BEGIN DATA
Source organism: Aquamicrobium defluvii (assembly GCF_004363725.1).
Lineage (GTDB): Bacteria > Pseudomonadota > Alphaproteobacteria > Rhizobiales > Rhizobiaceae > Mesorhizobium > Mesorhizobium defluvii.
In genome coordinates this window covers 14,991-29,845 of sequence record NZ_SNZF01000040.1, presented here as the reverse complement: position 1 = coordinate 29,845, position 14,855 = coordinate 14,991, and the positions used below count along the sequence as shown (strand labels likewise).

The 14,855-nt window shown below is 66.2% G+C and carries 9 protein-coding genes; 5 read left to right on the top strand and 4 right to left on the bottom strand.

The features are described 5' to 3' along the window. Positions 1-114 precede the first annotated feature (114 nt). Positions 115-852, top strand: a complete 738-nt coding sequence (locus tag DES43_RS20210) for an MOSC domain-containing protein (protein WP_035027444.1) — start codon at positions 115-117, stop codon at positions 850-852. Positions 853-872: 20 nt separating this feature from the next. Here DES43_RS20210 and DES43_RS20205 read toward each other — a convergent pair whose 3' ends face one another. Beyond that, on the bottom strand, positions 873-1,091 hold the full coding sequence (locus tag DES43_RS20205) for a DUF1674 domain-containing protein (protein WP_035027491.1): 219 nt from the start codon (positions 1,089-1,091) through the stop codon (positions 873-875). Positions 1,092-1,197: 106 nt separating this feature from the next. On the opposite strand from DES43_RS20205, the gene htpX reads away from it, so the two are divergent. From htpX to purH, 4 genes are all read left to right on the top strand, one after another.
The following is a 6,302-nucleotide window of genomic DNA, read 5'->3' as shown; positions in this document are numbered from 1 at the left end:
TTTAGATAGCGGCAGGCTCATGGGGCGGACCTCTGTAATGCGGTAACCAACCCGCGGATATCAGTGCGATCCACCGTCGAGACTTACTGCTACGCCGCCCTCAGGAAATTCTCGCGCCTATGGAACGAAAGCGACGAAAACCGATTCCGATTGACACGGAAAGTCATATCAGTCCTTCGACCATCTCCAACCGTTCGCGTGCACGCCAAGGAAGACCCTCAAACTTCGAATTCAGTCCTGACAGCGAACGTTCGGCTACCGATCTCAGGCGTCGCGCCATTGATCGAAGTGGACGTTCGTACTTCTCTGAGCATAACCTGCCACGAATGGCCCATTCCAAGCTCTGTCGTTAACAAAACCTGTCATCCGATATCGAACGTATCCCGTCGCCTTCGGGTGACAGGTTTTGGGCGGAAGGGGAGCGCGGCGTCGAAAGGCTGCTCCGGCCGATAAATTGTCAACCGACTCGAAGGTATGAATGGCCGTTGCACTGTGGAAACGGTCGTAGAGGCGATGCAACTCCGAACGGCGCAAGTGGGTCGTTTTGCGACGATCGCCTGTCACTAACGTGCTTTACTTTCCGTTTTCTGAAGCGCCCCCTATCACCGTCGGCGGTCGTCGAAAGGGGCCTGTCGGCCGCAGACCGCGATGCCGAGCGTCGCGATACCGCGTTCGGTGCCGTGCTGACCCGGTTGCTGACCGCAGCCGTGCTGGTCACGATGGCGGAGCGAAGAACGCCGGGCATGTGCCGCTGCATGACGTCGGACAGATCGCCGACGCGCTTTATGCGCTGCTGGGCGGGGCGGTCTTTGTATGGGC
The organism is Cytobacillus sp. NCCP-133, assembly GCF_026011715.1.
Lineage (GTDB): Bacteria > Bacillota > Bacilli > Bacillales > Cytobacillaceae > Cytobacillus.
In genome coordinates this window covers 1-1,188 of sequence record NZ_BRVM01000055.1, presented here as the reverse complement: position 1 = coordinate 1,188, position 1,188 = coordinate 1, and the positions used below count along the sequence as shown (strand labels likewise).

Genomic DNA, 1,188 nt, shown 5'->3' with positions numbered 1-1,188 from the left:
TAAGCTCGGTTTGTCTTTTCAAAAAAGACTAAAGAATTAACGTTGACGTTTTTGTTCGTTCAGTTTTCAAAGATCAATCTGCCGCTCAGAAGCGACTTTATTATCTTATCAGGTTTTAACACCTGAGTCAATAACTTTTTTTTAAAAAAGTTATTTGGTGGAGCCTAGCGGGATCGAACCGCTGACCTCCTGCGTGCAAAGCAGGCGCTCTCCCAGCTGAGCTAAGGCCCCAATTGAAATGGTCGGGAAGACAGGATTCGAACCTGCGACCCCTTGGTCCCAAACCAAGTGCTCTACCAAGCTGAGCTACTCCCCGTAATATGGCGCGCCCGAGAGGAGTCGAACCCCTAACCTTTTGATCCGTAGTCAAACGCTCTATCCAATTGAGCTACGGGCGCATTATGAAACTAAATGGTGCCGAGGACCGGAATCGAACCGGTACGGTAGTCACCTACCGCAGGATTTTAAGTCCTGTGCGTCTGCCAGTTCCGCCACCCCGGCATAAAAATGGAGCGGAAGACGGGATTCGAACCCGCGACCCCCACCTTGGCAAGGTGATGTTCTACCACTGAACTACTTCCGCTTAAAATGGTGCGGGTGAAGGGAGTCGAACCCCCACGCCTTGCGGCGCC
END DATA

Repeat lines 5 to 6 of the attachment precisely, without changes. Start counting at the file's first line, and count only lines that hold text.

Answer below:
The features are described 5' to 3' along the window. Positions 1-114 precede the first annotated feature (114 nt). Positions 115-852, top strand: a complete 738-nt coding sequence (locus tag DES43_RS20210) for an MOSC domain-containing protein (protein WP_035027444.1) — start codon at positions 115-117, stop codon at positions 850-852. Positions 853-872: 20 nt separating this feature from the next. Here DES43_RS20210 and DES43_RS20205 read toward each other — a convergent pair whose 3' ends face one another. Beyond that, on the bottom strand, positions 873-1,091 hold the full coding sequence (locus tag DES43_RS20205) for a DUF1674 domain-containing protein (protein WP_035027491.1): 219 nt from the start codon (positions 1,089-1,091) through the stop codon (positions 873-875). Positions 1,092-1,197: 106 nt separating this feature from the next. On the opposite strand from DES43_RS20205, the gene htpX reads away from it, so the two are divergent. From htpX to purH, 4 genes are all read left to right on the top strand, one after another.
The following is a 6,302-nucleotide window of genomic DNA, read 5'->3' as shown; positions in this document are numbered from 1 at the left end: